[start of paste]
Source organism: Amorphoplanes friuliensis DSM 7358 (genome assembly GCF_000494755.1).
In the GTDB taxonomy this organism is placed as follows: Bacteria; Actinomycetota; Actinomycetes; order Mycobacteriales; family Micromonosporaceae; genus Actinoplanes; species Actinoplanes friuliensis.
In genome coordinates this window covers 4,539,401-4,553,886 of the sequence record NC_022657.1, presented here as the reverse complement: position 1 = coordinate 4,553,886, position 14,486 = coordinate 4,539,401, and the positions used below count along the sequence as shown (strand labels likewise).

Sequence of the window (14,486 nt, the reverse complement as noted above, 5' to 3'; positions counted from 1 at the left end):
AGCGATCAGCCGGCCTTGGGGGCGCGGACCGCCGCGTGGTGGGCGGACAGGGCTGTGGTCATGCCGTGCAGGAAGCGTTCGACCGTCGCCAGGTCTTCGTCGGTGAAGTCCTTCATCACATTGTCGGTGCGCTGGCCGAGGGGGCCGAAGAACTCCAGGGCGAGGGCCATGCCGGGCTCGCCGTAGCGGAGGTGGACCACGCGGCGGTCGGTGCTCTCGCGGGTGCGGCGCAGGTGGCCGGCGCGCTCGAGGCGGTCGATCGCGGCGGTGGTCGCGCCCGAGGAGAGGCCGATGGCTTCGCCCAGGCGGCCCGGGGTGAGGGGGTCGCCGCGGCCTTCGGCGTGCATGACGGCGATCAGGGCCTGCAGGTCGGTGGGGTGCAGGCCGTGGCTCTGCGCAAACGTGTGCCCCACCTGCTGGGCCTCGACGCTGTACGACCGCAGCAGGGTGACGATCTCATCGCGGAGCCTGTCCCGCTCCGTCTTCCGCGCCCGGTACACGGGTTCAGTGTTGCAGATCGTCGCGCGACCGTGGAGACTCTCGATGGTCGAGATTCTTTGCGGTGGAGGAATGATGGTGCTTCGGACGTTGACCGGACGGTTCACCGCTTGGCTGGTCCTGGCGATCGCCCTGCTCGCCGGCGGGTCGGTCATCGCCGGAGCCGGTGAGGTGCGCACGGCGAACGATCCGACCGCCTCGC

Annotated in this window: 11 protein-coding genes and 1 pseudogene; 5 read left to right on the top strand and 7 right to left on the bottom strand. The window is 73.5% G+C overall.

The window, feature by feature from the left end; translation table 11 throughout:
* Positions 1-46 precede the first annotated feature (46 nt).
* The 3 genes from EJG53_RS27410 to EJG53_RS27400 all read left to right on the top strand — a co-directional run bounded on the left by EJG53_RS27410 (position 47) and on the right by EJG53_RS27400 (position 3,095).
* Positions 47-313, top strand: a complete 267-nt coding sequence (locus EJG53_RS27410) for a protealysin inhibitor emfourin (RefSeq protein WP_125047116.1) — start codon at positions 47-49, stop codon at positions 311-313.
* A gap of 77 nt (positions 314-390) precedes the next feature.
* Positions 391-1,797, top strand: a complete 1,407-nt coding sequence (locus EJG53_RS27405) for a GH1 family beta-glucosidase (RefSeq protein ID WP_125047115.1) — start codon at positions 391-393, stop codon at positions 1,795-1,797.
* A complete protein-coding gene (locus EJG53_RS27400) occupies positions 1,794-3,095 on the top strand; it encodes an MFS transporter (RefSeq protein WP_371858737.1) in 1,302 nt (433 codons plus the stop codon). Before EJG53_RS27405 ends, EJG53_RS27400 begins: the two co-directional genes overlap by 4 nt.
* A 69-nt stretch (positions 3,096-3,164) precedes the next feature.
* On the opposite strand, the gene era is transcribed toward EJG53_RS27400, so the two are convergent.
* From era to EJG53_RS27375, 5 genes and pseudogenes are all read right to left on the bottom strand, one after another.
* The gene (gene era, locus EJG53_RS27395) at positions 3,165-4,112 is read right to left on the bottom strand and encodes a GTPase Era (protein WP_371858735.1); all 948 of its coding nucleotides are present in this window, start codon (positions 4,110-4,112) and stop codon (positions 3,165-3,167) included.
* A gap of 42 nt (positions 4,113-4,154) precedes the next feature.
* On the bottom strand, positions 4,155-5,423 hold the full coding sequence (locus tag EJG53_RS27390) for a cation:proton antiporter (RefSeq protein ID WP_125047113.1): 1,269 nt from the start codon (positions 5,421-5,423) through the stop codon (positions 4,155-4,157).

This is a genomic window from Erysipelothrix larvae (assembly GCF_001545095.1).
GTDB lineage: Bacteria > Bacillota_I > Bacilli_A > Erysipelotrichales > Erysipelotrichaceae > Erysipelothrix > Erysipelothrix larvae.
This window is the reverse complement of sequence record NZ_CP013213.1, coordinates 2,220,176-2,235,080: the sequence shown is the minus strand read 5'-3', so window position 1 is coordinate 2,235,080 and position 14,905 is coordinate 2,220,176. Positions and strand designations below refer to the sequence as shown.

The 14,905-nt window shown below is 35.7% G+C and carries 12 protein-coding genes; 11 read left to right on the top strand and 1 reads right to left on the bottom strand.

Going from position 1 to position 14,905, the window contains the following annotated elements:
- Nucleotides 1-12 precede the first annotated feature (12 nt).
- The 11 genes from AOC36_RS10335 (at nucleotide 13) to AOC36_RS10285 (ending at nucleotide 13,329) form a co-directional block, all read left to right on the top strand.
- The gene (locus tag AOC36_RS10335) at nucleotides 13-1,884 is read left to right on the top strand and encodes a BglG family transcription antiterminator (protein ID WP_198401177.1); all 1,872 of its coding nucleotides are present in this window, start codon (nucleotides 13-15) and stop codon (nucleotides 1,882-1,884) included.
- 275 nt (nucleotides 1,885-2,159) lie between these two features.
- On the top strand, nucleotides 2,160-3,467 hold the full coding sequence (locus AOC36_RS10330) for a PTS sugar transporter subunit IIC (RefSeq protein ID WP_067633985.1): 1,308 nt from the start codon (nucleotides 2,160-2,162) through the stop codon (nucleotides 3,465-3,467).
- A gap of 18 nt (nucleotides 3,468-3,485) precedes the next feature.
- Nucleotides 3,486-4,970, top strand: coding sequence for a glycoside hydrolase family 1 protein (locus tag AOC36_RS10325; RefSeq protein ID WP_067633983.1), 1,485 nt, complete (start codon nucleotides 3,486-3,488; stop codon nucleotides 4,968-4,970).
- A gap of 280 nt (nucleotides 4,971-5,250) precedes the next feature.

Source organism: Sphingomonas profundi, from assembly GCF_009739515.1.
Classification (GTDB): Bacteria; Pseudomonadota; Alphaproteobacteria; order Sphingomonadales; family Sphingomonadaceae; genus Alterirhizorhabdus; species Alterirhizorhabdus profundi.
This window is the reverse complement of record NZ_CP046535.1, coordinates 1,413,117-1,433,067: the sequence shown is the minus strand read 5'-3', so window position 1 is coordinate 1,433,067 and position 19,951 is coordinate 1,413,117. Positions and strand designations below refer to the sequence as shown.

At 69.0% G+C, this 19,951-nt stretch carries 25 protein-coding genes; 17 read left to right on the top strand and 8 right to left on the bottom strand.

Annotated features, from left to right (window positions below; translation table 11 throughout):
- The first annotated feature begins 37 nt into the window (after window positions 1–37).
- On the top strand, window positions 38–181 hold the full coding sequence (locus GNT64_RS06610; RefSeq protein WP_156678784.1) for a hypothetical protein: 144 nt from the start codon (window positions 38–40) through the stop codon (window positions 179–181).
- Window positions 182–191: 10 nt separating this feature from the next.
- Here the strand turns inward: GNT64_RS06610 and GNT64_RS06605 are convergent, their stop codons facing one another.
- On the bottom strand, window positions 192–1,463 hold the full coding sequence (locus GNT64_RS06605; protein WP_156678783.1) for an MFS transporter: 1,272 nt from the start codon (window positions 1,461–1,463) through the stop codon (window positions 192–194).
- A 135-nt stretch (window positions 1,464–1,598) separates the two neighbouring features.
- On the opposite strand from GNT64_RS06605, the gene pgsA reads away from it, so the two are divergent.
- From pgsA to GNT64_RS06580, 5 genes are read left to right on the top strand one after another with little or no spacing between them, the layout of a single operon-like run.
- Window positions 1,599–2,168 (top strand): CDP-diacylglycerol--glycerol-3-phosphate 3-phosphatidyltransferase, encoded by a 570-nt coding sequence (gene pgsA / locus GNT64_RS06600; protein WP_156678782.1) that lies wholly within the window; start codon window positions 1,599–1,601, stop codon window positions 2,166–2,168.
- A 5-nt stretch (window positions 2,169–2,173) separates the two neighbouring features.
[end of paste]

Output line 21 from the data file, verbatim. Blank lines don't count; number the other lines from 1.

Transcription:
GTDB lineage: Bacteria > Bacillota_I > Bacilli_A > Erysipelotrichales > Erysipelotrichaceae > Erysipelothrix > Erysipelothrix larvae.